Stories and essays on food, travel, culture.
When you read a well-written children’s book, nothing seems easier than to write and publish one. What could be difficult? All you need is a good idea and simple words that a child can understand. Voila! You have a children’s book. Right?
Just as a well-written book makes it seem so simple, a badly produced one is a lesson in how easy it is for a children’s book to come out all wrong. Children’s books are, or should be, all about capturing the child’s imagination and making the child want to read. The language should be simple and straightforward (not at all easy to achieve, I tell ya), the illustrations rich and eye-catching, the layout easy to navigate, the pages child-friendly, and the length just right.
While there are numerous publishing houses that cater to the children’s market, most of these books are written by non-Indian authors, primarily for a non-Indian market. Yes, Indian children can and do read these books. Most of us are familiar with and love Dr. Seuss (my review of two of his Horton books here), Enid Blyton, Roald Dahl, Tintin, Asterix and Obelix, etc.
But what about books that are set in India? Books that draw from our rich cultural heritage? Books based on the Panchatantra? Books based on our history? Most importantly, what about books in Kannada, Hindi, Marathi, our languages?
When my brother and I were growing up, we were fed a steady diet of Chandamamas and Amar Chitra Kathas. We read and our mother read to us many stories from Indian mythology and history. Both these books, however, were for the older children. The Chandamamas told stories in long text with few pictures while the Amar Chitra Kathas told the stories through dialogues and pictures in comic book format.
Moreover, the stories, especially those from our religion and mythology are not told in child-friendly terms. Here, I’m thinking of the story of Krishna and the events leading up to it, including the slaying of seven of his siblings by Kamsa, hardly appropriate for a child just learning to read or even slightly older children. When I first read the story to N from a “children’s book” (he was slightly over three then) I had to skip the pages where the language was particularly gory.
My search for Indian books for N was proving to be hopeless. That is, until I found Read India Books, quite by accident. I found Indian stories with Indian characters set in Indian households, towns and cities. The language was excellent, not childish but definitely child friendly. Here’s an example from a story called A Royal Procession:
It was early in the morning when Parvati and her brother Laxman entered the monastery through the tall gates. Their father was a potter and they had come to deliver earthen pots, plates, bowls and glasses.
Putting down her basket, Parvati looked around the courtyard, which was surrounded by a row of small rooms, and asked, “Is this where the Buddhist monks stay?”
“Yes,” said Laxman. “They live in those rooms and pray to Lord Buddha in that temple. This place is called a vihara.”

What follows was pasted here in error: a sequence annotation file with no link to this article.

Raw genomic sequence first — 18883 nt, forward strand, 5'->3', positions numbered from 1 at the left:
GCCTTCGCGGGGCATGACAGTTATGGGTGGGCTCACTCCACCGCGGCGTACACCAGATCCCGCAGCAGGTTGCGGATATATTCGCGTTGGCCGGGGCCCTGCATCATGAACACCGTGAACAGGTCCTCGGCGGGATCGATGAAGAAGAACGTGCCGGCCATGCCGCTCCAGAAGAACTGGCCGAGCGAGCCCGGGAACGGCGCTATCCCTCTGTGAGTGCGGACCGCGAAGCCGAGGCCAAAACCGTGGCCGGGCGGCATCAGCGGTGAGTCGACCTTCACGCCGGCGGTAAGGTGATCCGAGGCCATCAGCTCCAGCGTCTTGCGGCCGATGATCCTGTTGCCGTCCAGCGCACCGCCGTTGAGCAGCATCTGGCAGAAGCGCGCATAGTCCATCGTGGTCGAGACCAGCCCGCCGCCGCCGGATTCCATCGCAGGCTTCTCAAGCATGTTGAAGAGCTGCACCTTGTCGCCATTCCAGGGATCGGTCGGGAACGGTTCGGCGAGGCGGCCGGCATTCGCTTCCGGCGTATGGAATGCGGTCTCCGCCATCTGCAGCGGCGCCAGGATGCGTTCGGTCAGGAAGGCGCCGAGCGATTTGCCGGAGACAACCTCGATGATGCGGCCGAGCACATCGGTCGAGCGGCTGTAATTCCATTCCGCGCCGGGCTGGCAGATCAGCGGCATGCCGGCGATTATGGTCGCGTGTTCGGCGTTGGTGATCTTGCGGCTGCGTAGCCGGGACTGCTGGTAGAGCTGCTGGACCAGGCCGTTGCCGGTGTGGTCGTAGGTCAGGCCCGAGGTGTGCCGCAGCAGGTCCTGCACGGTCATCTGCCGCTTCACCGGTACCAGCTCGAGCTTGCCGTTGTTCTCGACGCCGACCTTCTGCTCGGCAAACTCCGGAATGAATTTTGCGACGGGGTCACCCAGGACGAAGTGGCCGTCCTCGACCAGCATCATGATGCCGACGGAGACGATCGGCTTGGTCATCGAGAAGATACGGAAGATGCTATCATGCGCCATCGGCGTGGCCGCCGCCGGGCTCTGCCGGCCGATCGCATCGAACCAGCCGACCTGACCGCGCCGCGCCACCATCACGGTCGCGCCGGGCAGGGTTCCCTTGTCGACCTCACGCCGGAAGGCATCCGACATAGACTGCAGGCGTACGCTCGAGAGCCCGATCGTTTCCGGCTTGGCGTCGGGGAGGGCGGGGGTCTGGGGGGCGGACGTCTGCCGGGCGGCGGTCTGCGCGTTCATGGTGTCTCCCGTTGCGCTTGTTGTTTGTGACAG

The Royal Procession is from a series called “Once Upon an India” written by Subhadra Sen Gupta and illustrated by Tapas Guha. The set contains four books, one each from the Maurya period, the Pallava period, the Mughal period and the Freedom Movement.
(My son’s thoughts on The Royal Procession, a story about two children who got to see King Ashoka in person: the story was good because it really happened (which he tells me he figured out from the last section of the book, “Fun Facts of History”), because he got to see the king on the elephant, because the art was good, and because the children were very lucky to have met the king.)
Read India Books is an arm of the Pratham organization. According to their website,
Pratham Books is a not-for-profit trust that seeks to publish high-quality books for children at a affordable cost in multiple Indian languages. Pratham Books is trying to create a shift in the paradigm for publishing children’s books in India. The low cost model proves that children’s literature can be attractive and affordable and therefore more accessible.
Read India Books is an imprint of Pratham Books and is the first of several publishing brands that we hope to create. Over the next one year Pratham Books will publish an additional 100 children’s book titles under the Read India brand.
The books are categorized by age groups and are available in a few Indian languages in addition to English. For example, the Tell Me Now! Series, Khikkhil Tota (Hindi, Marathi and Kannada), a series called Primers are all recommended for 3-6 year olds. Books such as Hum Sab Prani, Paheliyaan, Out and About with Ajja (available in Hindi, English, Marathi, Kannada, Urdu and Gujarati), Wild and Wacky Animal Tales (available in Hindi, English, Marathi, Kannada, Urdu and Gujarati) are recommended for 6-9 year olds and The Quirquincho and The Fox, The Magic Powder, Ganga ki Lehrein (English, Hindi, Marathi and Kannada), a set of short stories in Hindi, Marathi and Kannada are all aimed at 10-14 year olds.
The books are printed on glossy, high-quality paper and book lengths range from about 15 pages to about 30 pages each. The color and the quality of the illustrations are excellent, as is the print. The type face is large and spaced so children can follow the words easily. The books are priced from Rs. 5 each (the Tell Me Now! Series) to about Rs. 25 each, and can be ordered online from Read India Books’ website.
If you’ve been looking for high quality children’s books in Indian languages with Indian stories told well but have been disappointed so far, I say your search has ended.